From a biomechanical standpoint, premature loading (running on toes), along with excessive torsion (uncontrolled hyperpronation) place undue stress on achilles tendon. Excessive pronation can also result from poor pelvic stability in the frontal plane (knee valgus). This can be positively affected with exercise focused on strengthening the glutes (Unilateral based exercises), as well as working on running/walking technique. The integrity of the arch is also important, for those that have an “acquired” flat foot strengthening the intrinsic muscles of the foot and working on coordination for the lower extremity may be helpful as well.
The Athletigen science department believes strength training of the lower extremity (tibialis anterior/posterior, triceps surae, foot intrinsics,) may have a protective effect. It is unclear exactly how protective that training may be as it has not been quantified in research adequately.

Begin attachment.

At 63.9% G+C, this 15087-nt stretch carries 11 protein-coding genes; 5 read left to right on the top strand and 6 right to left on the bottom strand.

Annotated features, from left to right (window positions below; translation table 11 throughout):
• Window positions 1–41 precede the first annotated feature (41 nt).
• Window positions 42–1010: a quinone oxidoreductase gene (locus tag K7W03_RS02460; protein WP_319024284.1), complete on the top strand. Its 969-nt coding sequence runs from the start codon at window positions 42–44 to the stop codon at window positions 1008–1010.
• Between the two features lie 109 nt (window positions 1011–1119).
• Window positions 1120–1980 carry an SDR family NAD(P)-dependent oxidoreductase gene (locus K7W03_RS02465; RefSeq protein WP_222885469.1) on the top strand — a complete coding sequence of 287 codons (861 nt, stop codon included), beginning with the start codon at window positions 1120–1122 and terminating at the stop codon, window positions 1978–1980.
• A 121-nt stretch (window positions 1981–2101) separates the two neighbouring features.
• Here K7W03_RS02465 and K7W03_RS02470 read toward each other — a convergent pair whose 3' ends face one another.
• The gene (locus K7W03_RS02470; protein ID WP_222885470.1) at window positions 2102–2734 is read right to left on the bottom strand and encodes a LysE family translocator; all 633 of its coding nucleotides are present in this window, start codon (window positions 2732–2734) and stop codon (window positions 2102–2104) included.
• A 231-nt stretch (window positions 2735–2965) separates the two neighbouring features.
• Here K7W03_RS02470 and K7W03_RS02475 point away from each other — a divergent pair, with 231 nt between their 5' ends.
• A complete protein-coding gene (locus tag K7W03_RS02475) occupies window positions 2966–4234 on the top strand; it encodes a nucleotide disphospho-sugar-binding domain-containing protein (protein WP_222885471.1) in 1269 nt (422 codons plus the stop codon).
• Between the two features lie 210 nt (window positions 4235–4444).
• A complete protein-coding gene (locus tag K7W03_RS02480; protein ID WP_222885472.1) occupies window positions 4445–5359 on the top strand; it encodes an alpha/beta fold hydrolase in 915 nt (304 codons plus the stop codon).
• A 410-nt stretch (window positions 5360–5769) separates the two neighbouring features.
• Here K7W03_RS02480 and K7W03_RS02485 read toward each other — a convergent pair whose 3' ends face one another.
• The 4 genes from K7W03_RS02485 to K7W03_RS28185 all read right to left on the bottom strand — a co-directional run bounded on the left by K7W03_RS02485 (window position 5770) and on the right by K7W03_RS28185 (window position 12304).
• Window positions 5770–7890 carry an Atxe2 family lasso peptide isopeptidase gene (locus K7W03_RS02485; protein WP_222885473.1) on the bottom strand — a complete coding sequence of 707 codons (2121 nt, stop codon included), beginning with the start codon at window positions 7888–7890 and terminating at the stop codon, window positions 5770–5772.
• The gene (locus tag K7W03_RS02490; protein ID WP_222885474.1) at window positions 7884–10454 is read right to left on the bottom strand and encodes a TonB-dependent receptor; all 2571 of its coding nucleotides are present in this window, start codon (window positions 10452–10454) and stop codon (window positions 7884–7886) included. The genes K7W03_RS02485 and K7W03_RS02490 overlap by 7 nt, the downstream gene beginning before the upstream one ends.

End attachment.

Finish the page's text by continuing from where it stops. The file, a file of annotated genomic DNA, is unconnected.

The rs1800012 marker in the COL1A1 gene plays a role in the development of connective tissue and contributes to development and resilience of ligaments. This link has been explored in multiple studies featuring less than 250 individuals per study. Out of six studies, one found a direct link between certain variations of this gene and increased risk of ligament injury. The other studies focused on variants that improved protection from ligament injury. Research groups at Stanford University and the University of Vermont are working to improve our understanding of this connection and increase our confidence in this marker. The Athletigen science department has given this gene marker a “C” rating due to the small study sizes and differences in the design of each study. Replicating this association in larger participant groups across multiple ethnicities will enhance the grade of this marker.
Those who carry the genotype of rs1800012 associated with an above-average risk of ligament injury may need to take extra steps to ensure their safety while training or working out. Stretching can help increase range of motion, blood flow and reduce risk of injury. Consultation with a coach or mobility professional is recommended.
Mobility WOD’s Kelly Starrett offers a range of courses and services aimed at mobility optimization and injury prevention.